Classics Today
Robert Levine
Ciléa: Adriana Lecouvreur, New York, Carnegie Hall, November 8, 2011
Francesco Cilea’s one everlasting success is Adriana Lecouvreur, premiered in 1902, but sounding so unabashedly Romantic that it could have been composed 20 years earlier. It might be referred to as “dainty verismo;” there are big, overtly dramatic moments with grand, show stopping arias and duets, but the connective tissue, featuring backstage shenanigans at the Comedie Francaise where the opera takes place (Adrienne Lecouvreur was a real figure; she died in 1730, when the opera is set) owes more to the chatter of minor characters in Massenet operas. The plot is a pile of murk: Both Adriana and the Princess de Bouillon love Maurizio, the Count of Saxony; rivalry ensues. Adriana somehow saves the Princess from being discovered in a sleazy situation but later insults her publicly. It the end, the Princess sends Adriana a posy of poisoned violets which take 18 minutes of gorgeous music to kill her in the arms of her beloved Maurizio, who shows up just in time.

The opera is hardly a masterpiece and works particularly poorly unstaged, as it was at Carnegie Hall as Opera Orchestra of New York’s first presentation of the season: the action is almost unfollowable. But it has a few ravishing melodies that Cilea uses over and over again – the odd thing is that they’re always welcome. The soprano has two big arias and duets, a very dramatic recitation and that Death Scene; the tenor has the same; the Princess has an aria and some fine confrontational music, and the Comedie’s stage manager, Michonnet, who also loves Adriana, is given some touching music. It must have a great singing actress with a true spinto soprano in the title role, and despite the fact that Angela Gheorghiu’s biography in the Carnegie program begins with the word “superstar,” which is true, this is not her role. Her voice remains gorgeous, with spun pianissimi, long lines (albeit in her own chosen rhythms) and a true attempt at great volume and pointed delivery in both spoken and “grand” moments, but she delivered a narcissistic reading of the part without the requisite power in mid-voice. Yes, Adriana is an actress and within the opera itself she acts a good deal of the time, but Ms Gheorghiu’s toying with her flowing gowns and fidgeting while others sing was hard to watch. It may have been exciting, but it wasn’t the alternately fragile and angry Adriana, it was a superstar soprano.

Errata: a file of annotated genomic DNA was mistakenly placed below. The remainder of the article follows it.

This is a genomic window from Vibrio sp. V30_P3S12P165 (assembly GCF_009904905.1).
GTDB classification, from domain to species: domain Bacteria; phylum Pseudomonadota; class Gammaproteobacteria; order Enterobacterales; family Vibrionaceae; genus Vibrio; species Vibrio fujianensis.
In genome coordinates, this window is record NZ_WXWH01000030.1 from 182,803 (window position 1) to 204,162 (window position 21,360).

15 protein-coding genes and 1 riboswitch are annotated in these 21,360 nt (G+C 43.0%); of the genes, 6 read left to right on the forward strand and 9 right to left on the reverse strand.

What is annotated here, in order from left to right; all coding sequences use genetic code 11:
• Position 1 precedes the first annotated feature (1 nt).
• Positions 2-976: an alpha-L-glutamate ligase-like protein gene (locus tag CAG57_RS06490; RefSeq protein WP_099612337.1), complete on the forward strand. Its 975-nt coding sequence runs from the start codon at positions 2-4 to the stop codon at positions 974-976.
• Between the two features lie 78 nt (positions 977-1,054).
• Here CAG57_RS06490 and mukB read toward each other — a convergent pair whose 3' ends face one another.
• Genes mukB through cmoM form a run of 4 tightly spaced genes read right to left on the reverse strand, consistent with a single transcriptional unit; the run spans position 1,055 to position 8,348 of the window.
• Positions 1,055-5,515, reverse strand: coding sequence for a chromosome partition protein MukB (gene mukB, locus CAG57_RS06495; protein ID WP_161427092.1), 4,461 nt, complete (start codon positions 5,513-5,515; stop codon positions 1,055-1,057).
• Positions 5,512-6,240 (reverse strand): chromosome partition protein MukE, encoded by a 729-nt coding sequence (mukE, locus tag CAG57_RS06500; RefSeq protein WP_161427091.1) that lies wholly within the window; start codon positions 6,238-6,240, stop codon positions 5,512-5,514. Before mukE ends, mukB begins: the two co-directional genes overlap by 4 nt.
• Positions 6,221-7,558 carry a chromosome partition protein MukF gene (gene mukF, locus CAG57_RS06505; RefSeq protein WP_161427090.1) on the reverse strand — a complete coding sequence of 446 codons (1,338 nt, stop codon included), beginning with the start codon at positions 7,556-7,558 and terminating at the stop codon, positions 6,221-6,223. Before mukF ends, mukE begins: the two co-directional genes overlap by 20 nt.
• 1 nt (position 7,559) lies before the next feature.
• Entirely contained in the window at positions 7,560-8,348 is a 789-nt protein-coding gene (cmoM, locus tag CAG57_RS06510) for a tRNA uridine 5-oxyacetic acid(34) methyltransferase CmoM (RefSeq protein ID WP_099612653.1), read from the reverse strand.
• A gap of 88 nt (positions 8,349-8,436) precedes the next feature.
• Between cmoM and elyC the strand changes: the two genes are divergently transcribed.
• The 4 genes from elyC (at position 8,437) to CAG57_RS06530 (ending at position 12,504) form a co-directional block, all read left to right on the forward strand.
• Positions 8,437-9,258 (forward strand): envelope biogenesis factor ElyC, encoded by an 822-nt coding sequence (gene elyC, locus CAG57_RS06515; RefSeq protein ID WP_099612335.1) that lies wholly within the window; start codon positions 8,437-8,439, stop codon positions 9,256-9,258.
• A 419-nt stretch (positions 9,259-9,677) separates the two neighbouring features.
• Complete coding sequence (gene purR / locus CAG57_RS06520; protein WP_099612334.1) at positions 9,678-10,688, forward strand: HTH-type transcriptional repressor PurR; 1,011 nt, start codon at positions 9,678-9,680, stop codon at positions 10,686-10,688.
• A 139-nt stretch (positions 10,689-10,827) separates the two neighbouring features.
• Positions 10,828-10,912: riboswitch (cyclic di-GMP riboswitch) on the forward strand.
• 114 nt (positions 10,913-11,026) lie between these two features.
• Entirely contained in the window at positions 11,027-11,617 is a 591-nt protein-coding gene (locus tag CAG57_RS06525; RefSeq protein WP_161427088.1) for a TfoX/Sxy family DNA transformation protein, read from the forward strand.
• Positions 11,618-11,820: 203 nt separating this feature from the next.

Joining her was the adored tenor Jonas Kaufmann as Maurizio. The voice seems to be able to do everything, and he too, shows off a bit much. His control of dynamics is remarkable: he sings softly for long passages in a type of croon which he can swell to great strength and volume at will and his tone is as handsome as he is presentable and elegant. He made as much of the role as he could and held nothing back. Georgian mezzo Anita Rachvelishvili took over the character of the nasty Princess and presented a hall-filling voice at every register. It was a pity that she flats on big notes above the staff. Michonnet was sung by Italian baritone Ambrogio Maestri, a big man with a big, impressive baritone voice. He is the opera’s most sympathetic character and Mr Maestri’s sincere attention to text and dynamics delivery made him live. The smaller roles involve a lot of quick babbling for the most part, and were colorfully taken.

Music director Alberto Veronesi led an unsubtle performance; very loud for the first half and very watchful of Ms Gheorghiu in the second – one would have liked to hear what went on at intermission between the two. The orchestra, playing, as suggested, at full throttle, occasionally sounded crude, but played accurately. Yes, there were thrills galore, but too often it seemed as if we, the audience, were being bombarded with star power at the expense of real drama. Never mind, the crowd roared.


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